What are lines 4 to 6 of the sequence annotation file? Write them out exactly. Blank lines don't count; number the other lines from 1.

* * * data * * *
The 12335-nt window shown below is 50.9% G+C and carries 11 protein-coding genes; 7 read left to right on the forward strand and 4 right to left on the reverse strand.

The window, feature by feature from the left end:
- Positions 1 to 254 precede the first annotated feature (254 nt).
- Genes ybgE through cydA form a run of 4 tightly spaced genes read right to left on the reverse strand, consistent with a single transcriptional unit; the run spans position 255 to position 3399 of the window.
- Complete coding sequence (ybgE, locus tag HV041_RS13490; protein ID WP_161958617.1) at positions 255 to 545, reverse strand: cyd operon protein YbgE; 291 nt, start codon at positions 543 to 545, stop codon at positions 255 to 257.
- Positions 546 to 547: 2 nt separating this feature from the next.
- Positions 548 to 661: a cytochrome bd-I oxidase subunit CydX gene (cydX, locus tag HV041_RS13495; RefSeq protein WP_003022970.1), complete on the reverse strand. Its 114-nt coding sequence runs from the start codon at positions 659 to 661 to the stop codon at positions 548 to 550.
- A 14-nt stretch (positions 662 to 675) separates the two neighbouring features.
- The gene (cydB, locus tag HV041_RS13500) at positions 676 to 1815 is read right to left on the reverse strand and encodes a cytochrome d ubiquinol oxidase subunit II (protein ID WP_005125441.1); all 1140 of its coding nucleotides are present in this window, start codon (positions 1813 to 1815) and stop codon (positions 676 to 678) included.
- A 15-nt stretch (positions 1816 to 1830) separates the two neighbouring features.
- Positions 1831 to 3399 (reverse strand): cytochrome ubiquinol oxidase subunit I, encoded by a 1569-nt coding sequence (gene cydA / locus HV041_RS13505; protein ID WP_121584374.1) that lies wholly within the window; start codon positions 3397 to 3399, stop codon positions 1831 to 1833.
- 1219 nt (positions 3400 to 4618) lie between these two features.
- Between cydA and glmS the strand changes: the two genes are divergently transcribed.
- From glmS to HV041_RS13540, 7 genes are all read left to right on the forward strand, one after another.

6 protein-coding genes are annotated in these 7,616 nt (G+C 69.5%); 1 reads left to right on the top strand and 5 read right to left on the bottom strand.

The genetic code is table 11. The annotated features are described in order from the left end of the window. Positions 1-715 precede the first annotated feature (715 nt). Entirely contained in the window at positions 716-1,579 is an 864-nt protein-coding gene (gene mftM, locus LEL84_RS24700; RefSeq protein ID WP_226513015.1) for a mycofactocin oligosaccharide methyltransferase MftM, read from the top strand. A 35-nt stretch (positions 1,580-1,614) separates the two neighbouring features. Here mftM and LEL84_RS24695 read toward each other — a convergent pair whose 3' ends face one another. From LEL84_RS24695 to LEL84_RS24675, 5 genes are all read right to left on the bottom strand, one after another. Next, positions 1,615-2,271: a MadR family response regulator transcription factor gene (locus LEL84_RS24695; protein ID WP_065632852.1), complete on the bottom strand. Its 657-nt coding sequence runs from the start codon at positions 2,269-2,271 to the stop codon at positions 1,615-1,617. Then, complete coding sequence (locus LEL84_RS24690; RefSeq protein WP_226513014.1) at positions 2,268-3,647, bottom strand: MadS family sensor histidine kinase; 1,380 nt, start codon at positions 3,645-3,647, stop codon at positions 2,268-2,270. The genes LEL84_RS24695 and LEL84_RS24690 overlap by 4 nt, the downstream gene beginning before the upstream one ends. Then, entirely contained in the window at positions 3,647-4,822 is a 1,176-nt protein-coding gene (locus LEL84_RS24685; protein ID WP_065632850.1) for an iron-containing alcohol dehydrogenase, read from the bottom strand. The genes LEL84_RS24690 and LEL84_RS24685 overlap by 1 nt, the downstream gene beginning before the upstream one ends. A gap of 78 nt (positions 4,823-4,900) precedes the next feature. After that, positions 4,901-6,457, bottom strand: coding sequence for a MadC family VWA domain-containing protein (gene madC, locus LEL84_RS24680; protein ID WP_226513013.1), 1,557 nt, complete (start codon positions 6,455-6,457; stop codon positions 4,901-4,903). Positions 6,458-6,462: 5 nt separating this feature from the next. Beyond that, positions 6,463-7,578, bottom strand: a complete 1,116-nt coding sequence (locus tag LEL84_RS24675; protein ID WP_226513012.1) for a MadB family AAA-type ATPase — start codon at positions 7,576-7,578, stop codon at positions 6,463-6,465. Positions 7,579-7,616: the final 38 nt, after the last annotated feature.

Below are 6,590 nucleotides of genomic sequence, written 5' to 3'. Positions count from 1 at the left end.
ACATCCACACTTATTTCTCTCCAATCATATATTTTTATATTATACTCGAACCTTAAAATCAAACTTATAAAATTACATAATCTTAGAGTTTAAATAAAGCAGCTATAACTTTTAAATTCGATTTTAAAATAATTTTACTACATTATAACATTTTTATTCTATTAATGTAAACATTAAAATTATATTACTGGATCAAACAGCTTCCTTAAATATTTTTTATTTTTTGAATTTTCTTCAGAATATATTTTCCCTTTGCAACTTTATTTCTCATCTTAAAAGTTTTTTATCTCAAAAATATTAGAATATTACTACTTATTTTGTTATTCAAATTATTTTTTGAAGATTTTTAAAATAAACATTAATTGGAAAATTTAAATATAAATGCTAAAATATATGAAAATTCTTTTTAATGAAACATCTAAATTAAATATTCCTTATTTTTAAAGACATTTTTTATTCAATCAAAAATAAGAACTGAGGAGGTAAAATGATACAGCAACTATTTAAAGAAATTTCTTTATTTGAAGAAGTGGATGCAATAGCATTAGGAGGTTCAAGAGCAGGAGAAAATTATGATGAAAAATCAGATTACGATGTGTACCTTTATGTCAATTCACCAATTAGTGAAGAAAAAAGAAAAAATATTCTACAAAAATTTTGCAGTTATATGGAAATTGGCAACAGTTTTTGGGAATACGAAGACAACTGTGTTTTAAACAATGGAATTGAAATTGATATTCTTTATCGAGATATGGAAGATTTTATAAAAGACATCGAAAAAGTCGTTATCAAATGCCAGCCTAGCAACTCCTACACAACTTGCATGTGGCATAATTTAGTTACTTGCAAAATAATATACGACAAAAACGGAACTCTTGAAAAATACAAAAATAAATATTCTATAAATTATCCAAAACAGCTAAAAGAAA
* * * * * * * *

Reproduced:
- Genes ybgE through cydA form a run of 4 tightly spaced genes read right to left on the reverse strand, consistent with a single transcriptional unit; the run spans position 255 to position 3399 of the window.
- Complete coding sequence (ybgE, locus tag HV041_RS13490; protein ID WP_161958617.1) at positions 255 to 545, reverse strand: cyd operon protein YbgE; 291 nt, start codon at positions 543 to 545, stop codon at positions 255 to 257.
- Positions 546 to 547: 2 nt separating this feature from the next.